Termini is banking on the hope that weddings, not rumpled hotel critics from Toronto, will bring in a lot of money. So the Lafayette has created a turnkey nuptial operation: a gift shop, florist, in-house bakery, wedding dress store, and potentially, a jewellery store. The hotel said it had already booked more than 200 events.


If the grim, windowless workout room I saw on that opening weekend is any indication, this is not a location where one strives to be virtuous. Instead the main floor is one long pub crawl with bars in every direction. You can drink in front of a roaring fireplace or shed your tweed and groove to the beats at its mixology bar, where I had a tasty Saz-that-Rac, which is a take on a Sazerac – the Rye, bitters and absinthe New Orleans cocktail. The hotel was also just putting the finishing touches on its Prohibition-era speakeasy, which is in the basement, naturally.


Apart from its bridal services, other attractions are the Pan-American Grill (which offers beer made on the premises) and Mike A's Steakhouse. A local celebrity chef who has affiliation with the James Beard Foundation, Mike Andrzejewski creates high-end alternatives to American classics. Wagyu beef tartare, for example, is garnished with pine nuts, capers, watercress, red onions, olive oil, truffled Dijon mustard, and topped off with egg yolk. He also reverses French onion soup by presenting a croquette of caramelized onion and braised oxtail, layered in Emmental cheese sauce. Along with Termini, Andrzejewski is another favourite son about town, a galvanizing force to bring life back to downtown Buffalo. His nearby sushi restaurant, Seabar, offers another impish take on the classic, Western New York steak sandwich: a beef-on-weck roll.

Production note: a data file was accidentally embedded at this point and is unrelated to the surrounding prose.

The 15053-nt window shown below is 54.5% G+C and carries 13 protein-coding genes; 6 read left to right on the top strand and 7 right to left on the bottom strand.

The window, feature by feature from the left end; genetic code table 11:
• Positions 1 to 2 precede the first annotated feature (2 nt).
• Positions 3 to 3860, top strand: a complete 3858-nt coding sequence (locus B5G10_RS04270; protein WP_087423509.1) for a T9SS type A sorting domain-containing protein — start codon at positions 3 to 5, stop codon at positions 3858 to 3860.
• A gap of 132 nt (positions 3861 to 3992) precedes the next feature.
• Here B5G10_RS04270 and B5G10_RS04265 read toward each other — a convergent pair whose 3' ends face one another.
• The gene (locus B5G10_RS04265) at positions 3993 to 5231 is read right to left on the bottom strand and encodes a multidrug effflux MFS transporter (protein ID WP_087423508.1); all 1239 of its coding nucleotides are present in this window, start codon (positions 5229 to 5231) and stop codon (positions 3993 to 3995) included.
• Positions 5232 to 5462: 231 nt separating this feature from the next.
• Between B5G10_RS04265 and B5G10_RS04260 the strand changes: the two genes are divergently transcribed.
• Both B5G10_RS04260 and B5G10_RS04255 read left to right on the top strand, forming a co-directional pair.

The hotel is a win for tourists and the city alike. Its downtown area is filled with Art Deco splendour, a joy to walk through on a bright Sunday morning. (My nine-year-old, Noa, said she preferred Buffalo's downtown to Toronto's, and that was even after I told her she couldn't go to the Tim Hortons near our hotel.) A 10-minute drive from there is the world-class art gallery and museum, the Albright-Knox, which offers audio tours for both adults and kids, and equally close is Frank Lloyd Wright's Darwin Martin house. Or the artless can clog their arteries with the Buffalo wings at the Pearl Bar and Grill, the tastiest (and greasiest) I've had in ages, and I mean that in the best way. Even if you're not getting married any time soon, the Lafayette is well worth the overnight trip.

The writer visited courtesy the City of Buffalo.